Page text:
The problem is, when people take out a loan, there are often no regulations in place to make sure that people are using it for that reason. On the 25th of March, a report came out suggesting that many Kenyans were falling into a pit of disaster by taking advantage of micro finance loans offered to them. 6.5 million Kenyans are taking advantage of these loans, which is unsurprising as the mobile money system their is far more advanced than across the continent. Whilst a lot of course do use the micro financing as it was intended, to develop their businesses,  many are using it to pay off existing loans, or even to gamble with.

Such irresponsible usage of micro financing can and will obviously cause disaster for many people. By continuously refinancing loans, and falling further and further into debt, people will be left worse off than in the first place, meaning businesses can begin to fail, and certainly not get the required capital to develop. This not only has a devastating effect on the life of the individual and his family, but also on local economies. If many take up the micro loans, and squander the money on other things, then there will be a lack of growth across small businesses in some areas, leaving the local economy in tatters.

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That people actually take this loan and gamble with it is a symptom of the same problem and incredibly sad. Lack of education around the topic of finances and lack of time to sensitise people to the issues around loans and gambling. In many ways, they are in the same category, as there is no guarantee that investing a loan in your small business, will make a stark difference. As I mentioned in a previous blog, gambling is quickly getting out of hand within Africa. In the last 10 years, casinos and small betting shops, often in a little container in rural communities, have increased in number exponentially in Ghana. During my time in Kenya, I also couldn’t help but notice that gambling had gained prominence in many towns and cities.

Of course, the world over has many with gambling addictions, as well as those that take loans to repay loans, and find themselves in increasingly difficult situations. In Ghana, and I am sure other parts of the continent, people have long since played the lottery, pouring over the previous data to try and find a pattern and becoming obsessed with winning against the odds. But in Africa there was a chance to make sure that the right education was put in place before gambling and loans gained prominence. The hope is, that it is not too late to assist those who have already fallen into this hole, and educate those who have not yet thought about gambling and using loans for unproductive reasons.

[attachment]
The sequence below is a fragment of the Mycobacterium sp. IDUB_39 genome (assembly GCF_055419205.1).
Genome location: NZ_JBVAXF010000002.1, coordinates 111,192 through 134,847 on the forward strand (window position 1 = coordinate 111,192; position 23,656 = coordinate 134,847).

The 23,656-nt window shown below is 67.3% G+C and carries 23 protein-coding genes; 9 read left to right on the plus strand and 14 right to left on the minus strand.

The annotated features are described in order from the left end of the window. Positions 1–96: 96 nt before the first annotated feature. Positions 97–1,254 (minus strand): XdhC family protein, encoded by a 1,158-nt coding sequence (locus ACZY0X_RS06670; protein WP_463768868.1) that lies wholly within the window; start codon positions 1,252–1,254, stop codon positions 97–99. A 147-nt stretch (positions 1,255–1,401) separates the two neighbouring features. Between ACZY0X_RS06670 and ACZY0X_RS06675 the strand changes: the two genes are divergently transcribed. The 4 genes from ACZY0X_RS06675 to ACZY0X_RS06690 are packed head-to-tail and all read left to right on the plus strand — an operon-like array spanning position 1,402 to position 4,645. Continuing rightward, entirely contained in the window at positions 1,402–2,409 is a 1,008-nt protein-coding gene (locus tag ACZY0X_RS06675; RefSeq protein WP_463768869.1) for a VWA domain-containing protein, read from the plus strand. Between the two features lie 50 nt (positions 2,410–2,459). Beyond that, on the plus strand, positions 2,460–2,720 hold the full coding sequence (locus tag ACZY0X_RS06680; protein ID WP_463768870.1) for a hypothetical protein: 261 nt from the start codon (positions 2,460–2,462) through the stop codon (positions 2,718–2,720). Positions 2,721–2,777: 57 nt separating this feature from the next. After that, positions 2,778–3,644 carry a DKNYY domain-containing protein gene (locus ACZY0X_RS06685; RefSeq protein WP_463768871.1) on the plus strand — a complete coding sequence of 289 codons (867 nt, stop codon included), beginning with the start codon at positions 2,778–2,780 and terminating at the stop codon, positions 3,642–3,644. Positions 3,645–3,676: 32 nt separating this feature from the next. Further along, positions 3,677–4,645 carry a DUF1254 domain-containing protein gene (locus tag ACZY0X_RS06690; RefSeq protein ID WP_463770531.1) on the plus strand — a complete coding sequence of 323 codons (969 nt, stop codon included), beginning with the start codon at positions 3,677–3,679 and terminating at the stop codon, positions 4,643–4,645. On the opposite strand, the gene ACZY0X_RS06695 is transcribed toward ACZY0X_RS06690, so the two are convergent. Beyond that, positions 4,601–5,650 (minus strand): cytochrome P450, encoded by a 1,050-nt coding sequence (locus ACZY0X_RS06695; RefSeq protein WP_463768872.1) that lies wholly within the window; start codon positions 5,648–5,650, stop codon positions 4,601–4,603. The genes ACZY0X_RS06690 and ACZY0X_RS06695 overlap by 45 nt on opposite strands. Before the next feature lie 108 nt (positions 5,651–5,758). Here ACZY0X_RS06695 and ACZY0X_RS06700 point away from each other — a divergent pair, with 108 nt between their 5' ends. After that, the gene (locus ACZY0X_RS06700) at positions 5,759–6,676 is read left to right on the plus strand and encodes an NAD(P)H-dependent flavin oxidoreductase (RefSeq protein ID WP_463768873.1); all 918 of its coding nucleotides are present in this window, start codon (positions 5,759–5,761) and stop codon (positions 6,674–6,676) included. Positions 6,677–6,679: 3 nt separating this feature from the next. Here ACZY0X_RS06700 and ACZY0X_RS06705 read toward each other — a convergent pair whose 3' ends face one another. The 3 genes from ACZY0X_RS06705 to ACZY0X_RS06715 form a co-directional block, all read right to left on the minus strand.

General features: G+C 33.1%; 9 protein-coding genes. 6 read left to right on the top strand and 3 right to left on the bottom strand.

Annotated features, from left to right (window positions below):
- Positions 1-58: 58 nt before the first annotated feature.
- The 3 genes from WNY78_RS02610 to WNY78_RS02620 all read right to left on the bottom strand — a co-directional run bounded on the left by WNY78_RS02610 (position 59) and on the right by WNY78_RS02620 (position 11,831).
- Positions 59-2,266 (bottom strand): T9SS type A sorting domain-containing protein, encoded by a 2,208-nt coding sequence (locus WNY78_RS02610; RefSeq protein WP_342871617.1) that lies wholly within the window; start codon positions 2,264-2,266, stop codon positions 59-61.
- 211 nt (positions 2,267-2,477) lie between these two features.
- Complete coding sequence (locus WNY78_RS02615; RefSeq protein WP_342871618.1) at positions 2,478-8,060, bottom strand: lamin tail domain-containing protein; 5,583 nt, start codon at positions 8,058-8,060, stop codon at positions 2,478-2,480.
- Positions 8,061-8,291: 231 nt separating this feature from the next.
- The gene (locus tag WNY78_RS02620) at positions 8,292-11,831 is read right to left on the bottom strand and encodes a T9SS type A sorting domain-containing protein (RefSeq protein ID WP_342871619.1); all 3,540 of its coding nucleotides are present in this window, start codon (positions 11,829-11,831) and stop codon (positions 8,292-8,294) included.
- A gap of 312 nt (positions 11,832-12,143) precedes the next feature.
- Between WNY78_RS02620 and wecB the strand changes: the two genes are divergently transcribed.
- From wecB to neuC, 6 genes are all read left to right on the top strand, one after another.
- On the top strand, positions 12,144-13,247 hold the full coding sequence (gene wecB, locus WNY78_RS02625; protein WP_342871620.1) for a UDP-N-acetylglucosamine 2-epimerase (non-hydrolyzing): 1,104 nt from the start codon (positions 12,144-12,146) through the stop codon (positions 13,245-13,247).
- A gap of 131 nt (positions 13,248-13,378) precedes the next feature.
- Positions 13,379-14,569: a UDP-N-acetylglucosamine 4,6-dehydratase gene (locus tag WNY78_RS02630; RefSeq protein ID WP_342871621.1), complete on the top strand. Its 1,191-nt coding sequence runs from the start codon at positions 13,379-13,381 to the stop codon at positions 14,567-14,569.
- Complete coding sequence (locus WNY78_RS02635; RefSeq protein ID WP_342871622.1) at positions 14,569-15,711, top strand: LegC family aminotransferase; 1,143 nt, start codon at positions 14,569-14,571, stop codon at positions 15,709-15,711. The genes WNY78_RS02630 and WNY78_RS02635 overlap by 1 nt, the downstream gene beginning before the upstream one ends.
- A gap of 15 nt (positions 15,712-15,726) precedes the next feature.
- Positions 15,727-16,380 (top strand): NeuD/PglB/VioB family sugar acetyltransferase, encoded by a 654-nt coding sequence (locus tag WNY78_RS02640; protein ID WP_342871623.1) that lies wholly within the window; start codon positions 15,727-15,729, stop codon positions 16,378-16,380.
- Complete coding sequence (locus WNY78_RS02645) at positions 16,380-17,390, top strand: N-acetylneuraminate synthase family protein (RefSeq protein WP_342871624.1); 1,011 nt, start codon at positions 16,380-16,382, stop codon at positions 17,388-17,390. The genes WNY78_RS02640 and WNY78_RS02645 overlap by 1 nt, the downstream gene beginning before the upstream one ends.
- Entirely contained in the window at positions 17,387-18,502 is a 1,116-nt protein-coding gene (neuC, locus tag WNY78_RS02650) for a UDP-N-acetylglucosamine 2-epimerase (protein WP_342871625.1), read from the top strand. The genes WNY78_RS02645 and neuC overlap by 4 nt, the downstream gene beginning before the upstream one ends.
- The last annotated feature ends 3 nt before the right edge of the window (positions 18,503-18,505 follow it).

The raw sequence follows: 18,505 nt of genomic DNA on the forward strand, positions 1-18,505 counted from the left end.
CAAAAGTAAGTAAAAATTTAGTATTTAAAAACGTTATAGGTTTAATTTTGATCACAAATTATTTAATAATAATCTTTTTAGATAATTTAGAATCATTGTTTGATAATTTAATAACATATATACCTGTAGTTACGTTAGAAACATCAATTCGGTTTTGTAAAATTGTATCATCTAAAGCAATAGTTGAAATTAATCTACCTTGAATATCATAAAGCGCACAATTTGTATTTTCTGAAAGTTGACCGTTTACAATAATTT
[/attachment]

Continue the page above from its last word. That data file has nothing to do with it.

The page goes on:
Lotto Kiosk in Ghana

There also must be measures taken to make sure that people that take out loans use the credit to develop their businesses, skills, and the local economy. There of course needs to be a certain amount of freedom in usage of personal capital, but in the case of loans, the money essentially belongs to the loaner. If these companies are to remain ethical, they must ensure that capital is used productively.

Innovation usually a positive, especially for a continent, which has lagged behind much of the world, economically. Innovation can assist Africa to catch up and even surpass other nations worldwide. But we need to prepare people for the changes. It is not just loans and gambling. Social media and the internet also cause vulnerable situations for many, who are not clear on how much personal information they should share, as well as the potentials of fraud. Even the potential depression and anxiety issues, or body image issues caused by an obsession with social media perfection is an issue that is not covered enough in schools or generally in Africa. Many people are struggling with new technologies worldwide, and measures need to be taken so that people understand the potential negative implications.